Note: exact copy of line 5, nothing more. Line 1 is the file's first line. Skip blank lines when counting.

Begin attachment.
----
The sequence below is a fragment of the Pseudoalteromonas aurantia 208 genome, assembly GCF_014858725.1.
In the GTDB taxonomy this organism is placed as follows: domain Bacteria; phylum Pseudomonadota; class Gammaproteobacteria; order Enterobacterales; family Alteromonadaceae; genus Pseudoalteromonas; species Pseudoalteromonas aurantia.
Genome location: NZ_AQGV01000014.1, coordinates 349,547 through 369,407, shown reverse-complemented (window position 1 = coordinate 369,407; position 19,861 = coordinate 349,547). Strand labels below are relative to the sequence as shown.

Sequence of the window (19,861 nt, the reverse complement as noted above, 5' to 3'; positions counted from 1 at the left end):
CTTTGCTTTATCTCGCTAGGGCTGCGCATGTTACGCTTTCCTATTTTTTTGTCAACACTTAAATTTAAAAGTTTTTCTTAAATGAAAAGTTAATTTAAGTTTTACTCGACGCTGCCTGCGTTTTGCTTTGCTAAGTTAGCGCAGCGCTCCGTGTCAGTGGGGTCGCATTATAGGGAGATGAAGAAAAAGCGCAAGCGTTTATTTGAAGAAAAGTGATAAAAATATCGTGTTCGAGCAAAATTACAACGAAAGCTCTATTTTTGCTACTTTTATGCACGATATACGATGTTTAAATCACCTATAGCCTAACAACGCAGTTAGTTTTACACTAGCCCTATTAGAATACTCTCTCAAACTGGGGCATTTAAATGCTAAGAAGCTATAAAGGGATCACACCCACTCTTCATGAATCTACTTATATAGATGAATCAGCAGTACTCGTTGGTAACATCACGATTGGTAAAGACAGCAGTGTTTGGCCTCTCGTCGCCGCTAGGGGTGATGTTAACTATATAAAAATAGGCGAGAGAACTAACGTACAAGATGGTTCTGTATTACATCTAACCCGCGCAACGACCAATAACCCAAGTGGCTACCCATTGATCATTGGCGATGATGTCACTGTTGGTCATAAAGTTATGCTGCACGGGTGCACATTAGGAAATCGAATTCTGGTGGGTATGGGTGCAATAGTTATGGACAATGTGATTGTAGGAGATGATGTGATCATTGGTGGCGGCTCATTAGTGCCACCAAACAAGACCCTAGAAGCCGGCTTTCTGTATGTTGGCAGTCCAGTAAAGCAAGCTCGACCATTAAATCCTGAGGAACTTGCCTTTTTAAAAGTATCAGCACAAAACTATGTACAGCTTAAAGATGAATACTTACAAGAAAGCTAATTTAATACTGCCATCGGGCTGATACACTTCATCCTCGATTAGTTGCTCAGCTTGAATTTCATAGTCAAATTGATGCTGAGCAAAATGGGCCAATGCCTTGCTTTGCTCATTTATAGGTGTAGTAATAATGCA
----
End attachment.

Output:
CTTTGCTTTATCTCGCTAGGGCTGCGCATGTTACGCTTTCCTATTTTTTTGTCAACACTTAAATTTAAAAGTTTTTCTTAAATGAAAAGTTAATTTAAGTTTTACTCGACGCTGCCTGCGTTTTGCTTTGCTAAGTTAGCGCAGCGCTCCGTGTCAGTGGGGTCGCATTATAGGGAGATGAAGAAAAAGCGCAAGCGTTTATTTGAAGAAAAGTGATAAAAATATCGTGTTCGAGCAAAATTACAACGAAAGCTCTATTTTTGCTACTTTTATGCACGATATACGATGTTTAAATCACCTATAGCCTAACAACGCAGTTAGTTTTACACTAGCCCTATTAGAATACTCTCTCAAACTGGGGCATTTAAATGCTAAGAAGCTATAAAGGGATCACACCCACTCTTCATGAATCTACTTATATAGATGAATCAGCAGTACTCGTTGGTAACATCACGATTGGTAAAGACAGCAGTGTTTGGCCTCTCGTCGCCGCTAGGGGTGATGTTAACTATATAAAAATAGGCGAGAGAACTAACGTACAAGATGGTTCTGTATTACATCTAACCCGCGCAACGACCAATAACCCAAGTGGCTACCCATTGATCATTGGCGATGATGTCACTGTTGGTCATAAAGTTATGCTGCACGGGTGCACATTAGGAAATCGAATTCTGGTGGGTATGGGTGCAATAGTTATGGACAATGTGATTGTAGGAGATGATGTGATCATTGGTGGCGGCTCATTAGTGCCACCAAACAAGACCCTAGAAGCCGGCTTTCTGTATGTTGGCAGTCCAGTAAAGCAAGCTCGACCATTAAATCCTGAGGAACTTGCCTTTTTAAAAGTATCAGCACAAAACTATGTACAGCTTAAAGATGAATACTTACAAGAAAGCTAATTTAATACTGCCATCGGGCTGATACACTTCATCCTCGATTAGTTGCTCAGCTTGAATTTCATAGTCAAATTGATGCTGAGCAAAATGGGCCAATGCCTTGCTTTGCTCATTTATAGGTGTAGTAATAATGCA